Soon after the helicopter crash near Los Angeles Sunday that killed nine people, including Kobe Bryant and his daughter Gianna, there were plenty of inaccurate reports spreading about who was on the helicopter. Some rumors surfaced on social media that former Lakers’ player Rick Fox was on board, causing plenty of issues for the very-much-alive Fox, while the BBC mistakenly included some footage of LeBron James instead of Bryant in their coverage. But a perhaps a bigger mistake still came from a prominent reporter, and on air to boot. That would be ABC News chief national correspondent Matt Gutman, who when covering the crash from the scene, talked not just about Bryant, but added that “four of his children are believed to be on that helicopter with him”:
Here's what ABC reporter Matt Gutman is reporting about the Kobe Bryant helicopter crash and his daughters:
"…and the fact that 4 of his children are believed to be on that helicopter with him…." pic.twitter.com/6ETCqw21Aj
— Rob Lopez (@r0bato) January 26, 2020
That was very much not true: Bryant’s one daughter Gianna was on the helicopter, but his three other daughters were not. Several hours later, Gutman issued a correction on air, and he later tweeted that as well:
Today I inaccurately reported it was believed that four of Kobe Bryant’s children were on board that flight. That is incorrect. I apologize to Kobe’s family, friends and our viewers. pic.twitter.com/yYwuB9vpZl
— Matt Gutman (@mattgutmanABC) January 27, 2020
On Wednesday, ABC News announced a suspension for Gutman, as per Stephen Battaglio of The Los Angeles Times:
“Reporting the facts accurately is the cornerstone of our journalism,” an ABC News representative said in a statement to The Times that confirmed the suspension. “As he acknowledged on Sunday, Matt Gutman’s initial reporting was not accurate and failed to meet our editorial standards.”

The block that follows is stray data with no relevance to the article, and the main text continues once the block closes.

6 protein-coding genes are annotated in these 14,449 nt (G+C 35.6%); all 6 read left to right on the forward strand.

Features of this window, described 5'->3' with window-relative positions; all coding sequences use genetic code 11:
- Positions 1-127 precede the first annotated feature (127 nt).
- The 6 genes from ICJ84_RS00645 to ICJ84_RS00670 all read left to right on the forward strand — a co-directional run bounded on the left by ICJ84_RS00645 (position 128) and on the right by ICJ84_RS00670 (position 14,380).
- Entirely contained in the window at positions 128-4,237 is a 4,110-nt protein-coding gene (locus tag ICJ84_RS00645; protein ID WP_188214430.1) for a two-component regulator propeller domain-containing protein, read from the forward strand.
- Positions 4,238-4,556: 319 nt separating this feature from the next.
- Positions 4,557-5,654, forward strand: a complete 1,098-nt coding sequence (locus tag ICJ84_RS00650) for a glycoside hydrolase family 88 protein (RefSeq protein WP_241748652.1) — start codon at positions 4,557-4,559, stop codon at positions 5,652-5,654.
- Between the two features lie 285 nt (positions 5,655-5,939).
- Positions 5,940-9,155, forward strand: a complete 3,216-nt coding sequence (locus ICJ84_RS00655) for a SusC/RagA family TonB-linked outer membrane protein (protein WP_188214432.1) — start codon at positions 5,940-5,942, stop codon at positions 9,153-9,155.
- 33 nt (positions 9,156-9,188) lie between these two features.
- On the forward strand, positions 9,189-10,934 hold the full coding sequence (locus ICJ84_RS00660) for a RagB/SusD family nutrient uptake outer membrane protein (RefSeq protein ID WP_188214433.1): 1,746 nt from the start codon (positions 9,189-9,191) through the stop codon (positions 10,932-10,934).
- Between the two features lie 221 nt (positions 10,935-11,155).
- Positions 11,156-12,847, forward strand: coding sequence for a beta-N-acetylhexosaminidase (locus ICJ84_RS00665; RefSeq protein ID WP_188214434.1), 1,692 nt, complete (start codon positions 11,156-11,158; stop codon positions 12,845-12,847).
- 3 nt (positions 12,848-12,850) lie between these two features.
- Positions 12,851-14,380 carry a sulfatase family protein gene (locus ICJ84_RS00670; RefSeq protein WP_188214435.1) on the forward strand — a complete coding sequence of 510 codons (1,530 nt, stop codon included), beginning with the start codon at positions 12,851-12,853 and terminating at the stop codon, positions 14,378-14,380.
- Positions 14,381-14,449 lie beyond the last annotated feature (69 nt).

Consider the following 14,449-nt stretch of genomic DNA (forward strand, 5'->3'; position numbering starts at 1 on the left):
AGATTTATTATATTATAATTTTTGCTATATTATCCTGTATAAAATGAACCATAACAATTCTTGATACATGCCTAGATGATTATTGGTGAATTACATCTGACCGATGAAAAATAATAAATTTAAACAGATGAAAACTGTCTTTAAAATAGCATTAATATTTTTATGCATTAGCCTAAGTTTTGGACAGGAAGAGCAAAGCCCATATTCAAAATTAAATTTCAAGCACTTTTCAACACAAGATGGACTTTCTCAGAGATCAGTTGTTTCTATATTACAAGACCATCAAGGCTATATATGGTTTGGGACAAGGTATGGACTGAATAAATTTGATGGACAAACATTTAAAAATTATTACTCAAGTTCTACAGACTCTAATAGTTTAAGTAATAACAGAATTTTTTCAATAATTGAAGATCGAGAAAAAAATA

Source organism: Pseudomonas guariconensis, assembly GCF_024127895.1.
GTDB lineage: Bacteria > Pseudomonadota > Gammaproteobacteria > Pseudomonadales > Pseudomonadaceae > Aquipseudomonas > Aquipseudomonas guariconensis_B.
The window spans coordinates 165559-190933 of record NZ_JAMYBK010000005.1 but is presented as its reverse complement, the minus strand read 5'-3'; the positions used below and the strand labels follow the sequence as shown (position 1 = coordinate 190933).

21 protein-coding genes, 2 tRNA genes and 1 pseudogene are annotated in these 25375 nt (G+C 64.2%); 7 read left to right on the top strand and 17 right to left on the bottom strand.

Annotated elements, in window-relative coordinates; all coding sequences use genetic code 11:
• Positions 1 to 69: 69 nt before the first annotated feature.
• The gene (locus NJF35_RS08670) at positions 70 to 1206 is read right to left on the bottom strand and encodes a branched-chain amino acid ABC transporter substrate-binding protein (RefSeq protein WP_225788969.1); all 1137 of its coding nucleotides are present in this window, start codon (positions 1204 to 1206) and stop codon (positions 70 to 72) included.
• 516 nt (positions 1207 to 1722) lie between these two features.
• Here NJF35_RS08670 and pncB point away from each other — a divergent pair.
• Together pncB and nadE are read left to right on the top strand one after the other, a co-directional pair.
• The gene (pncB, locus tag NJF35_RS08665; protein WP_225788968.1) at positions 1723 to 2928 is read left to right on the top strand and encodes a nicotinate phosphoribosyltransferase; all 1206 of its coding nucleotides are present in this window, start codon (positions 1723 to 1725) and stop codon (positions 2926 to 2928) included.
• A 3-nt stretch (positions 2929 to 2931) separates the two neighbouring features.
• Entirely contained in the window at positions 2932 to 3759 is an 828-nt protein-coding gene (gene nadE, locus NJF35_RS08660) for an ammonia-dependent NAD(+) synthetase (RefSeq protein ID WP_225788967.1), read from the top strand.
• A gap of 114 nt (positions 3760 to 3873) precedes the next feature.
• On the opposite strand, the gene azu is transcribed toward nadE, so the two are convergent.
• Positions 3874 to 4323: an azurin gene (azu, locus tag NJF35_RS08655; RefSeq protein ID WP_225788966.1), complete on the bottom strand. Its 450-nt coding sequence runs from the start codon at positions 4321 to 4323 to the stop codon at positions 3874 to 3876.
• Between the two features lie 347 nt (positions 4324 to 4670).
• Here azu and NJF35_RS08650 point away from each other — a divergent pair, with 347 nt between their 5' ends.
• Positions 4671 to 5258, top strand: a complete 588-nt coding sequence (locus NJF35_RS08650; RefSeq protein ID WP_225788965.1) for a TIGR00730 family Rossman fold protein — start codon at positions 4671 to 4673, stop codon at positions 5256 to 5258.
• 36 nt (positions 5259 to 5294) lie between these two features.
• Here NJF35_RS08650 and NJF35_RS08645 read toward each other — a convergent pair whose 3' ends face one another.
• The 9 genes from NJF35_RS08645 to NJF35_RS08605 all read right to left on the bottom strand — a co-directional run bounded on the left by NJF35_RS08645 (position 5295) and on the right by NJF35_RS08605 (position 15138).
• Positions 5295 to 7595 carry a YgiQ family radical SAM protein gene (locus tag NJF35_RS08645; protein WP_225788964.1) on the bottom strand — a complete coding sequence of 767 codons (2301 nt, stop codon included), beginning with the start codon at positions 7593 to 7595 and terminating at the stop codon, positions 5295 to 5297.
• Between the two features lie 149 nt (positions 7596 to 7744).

The representative did not divulge the length of Gutman’s suspension. In a statement to The Times, Gutman issued another apology.
“We are in the business of holding people accountable,” Gutman said. “And I hold myself accountable for a terrible mistake, which I deeply regret. I want to personally apologize to the Bryant family for this wrenching loss and any additional anguish my report caused.”
There was plenty of false information flying around in the minutes and hours after this crash, including the Fox rumor, but Gutman’s report stood out because it came on air and came from a highly credible reporter with a long history of prominent work. Gutman has been with ABC News since 2008, frequently appears on their national news programs, and has won significant awards for coverage of the Las Vegas shootings in 2017 (an Emmy) and for coverage of the rescue of a boys’ soccer team from a flooded cave in Thailand in 2018 (which led to him writing a book on that). Thus, him saying that carried a lot of weight, and that report was spread far and wide quickly, even if some expressed skepticism of it thanks to that information not being reported elsewhere. So this was a bad mistake, and it’s understandable why ABC suspended Gutman here.